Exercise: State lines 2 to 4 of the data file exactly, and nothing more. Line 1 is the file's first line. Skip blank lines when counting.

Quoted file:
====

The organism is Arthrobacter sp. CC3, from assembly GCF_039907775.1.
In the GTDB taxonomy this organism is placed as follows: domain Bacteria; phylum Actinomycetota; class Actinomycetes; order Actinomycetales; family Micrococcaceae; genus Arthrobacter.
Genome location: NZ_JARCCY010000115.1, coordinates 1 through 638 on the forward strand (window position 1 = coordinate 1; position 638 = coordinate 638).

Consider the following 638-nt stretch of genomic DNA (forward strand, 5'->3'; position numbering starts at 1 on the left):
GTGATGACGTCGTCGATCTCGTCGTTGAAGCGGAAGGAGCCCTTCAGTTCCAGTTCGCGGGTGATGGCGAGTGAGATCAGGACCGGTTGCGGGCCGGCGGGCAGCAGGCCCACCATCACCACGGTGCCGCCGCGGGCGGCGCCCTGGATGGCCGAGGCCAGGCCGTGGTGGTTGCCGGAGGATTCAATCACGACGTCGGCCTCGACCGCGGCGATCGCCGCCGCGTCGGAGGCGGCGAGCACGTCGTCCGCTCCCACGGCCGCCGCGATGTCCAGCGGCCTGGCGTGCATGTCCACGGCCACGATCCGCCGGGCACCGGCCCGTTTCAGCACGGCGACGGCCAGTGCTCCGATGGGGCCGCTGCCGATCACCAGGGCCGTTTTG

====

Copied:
In the GTDB taxonomy this organism is placed as follows: domain Bacteria; phylum Actinomycetota; class Actinomycetes; order Actinomycetales; family Micrococcaceae; genus Arthrobacter.
Genome location: NZ_JARCCY010000115.1, coordinates 1 through 638 on the forward strand (window position 1 = coordinate 1; position 638 = coordinate 638).

Consider the following 638-nt stretch of genomic DNA (forward strand, 5'->3'; position numbering starts at 1 on the left):